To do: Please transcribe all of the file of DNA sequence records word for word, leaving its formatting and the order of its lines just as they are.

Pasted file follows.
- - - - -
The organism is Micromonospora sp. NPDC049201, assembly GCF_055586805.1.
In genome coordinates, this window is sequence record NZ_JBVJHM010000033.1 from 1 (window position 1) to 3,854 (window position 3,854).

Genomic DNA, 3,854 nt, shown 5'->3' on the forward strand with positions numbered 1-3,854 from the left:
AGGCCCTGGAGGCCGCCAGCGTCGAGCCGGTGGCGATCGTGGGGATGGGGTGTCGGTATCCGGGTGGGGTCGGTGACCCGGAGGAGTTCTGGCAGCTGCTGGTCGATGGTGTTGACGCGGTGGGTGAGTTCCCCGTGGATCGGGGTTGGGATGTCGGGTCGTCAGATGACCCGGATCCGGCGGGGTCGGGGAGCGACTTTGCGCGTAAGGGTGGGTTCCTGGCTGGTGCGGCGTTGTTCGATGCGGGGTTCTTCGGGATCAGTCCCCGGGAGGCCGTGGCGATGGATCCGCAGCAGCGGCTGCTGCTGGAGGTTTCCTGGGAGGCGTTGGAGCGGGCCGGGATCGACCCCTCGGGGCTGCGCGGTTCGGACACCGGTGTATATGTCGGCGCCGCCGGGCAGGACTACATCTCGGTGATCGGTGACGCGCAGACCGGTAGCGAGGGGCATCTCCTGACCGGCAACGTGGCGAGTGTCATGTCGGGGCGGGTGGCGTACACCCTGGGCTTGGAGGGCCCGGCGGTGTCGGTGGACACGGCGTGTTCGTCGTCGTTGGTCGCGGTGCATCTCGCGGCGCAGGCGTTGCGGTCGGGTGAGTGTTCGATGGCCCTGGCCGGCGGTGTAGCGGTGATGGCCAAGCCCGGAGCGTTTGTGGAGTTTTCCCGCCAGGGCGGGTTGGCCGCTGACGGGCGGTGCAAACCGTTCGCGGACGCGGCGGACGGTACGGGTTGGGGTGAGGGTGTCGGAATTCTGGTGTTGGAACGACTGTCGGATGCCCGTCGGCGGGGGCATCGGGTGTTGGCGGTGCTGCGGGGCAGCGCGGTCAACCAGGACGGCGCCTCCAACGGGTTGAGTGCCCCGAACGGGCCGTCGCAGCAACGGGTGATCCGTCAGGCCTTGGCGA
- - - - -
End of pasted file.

The organism is Micromonospora sp. NPDC049201, assembly GCF_055586805.1.
In genome coordinates, this window is sequence record NZ_JBVJHM010000033.1 from 1 (window position 1) to 3,854 (window position 3,854).

Genomic DNA, 3,854 nt, shown 5'->3' on the forward strand with positions numbered 1-3,854 from the left:
AGGCCCTGGAGGCCGCCAGCGTCGAGCCGGTGGCGATCGTGGGGATGGGGTGTCGGTATCCGGGTGGGGTCGGTGACCCGGAGGAGTTCTGGCAGCTGCTGGTCGATGGTGTTGACGCGGTGGGTGAGTTCCCCGTGGATCGGGGTTGGGATGTCGGGTCGTCAGATGACCCGGATCCGGCGGGGTCGGGGAGCGACTTTGCGCGTAAGGGTGGGTTCCTGGCTGGTGCGGCGTTGTTCGATGCGGGGTTCTTCGGGATCAGTCCCCGGGAGGCCGTGGCGATGGATCCGCAGCAGCGGCTGCTGCTGGAGGTTTCCTGGGAGGCGTTGGAGCGGGCCGGGATCGACCCCTCGGGGCTGCGCGGTTCGGACACCGGTGTATATGTCGGCGCCGCCGGGCAGGACTACATCTCGGTGATCGGTGACGCGCAGACCGGTAGCGAGGGGCATCTCCTGACCGGCAACGTGGCGAGTGTCATGTCGGGGCGGGTGGCGTACACCCTGGGCTTGGAGGGCCCGGCGGTGTCGGTGGACACGGCGTGTTCGTCGTCGTTGGTCGCGGTGCATCTCGCGGCGCAGGCGTTGCGGTCGGGTGAGTGTTCGATGGCCCTGGCCGGCGGTGTAGCGGTGATGGCCAAGCCCGGAGCGTTTGTGGAGTTTTCCCGCCAGGGCGGGTTGGCCGCTGACGGGCGGTGCAAACCGTTCGCGGACGCGGCGGACGGTACGGGTTGGGGTGAGGGTGTCGGAATTCTGGTGTTGGAACGACTGTCGGATGCCCGTCGGCGGGGGCATCGGGTGTTGGCGGTGCTGCGGGGCAGCGCGGTCAACCAGGACGGCGCCTCCAACGGGTTGAGTGCCCCGAACGGGCCGTCGCAGCAACGGGTGATCCGTCAGGCCTTGGCGA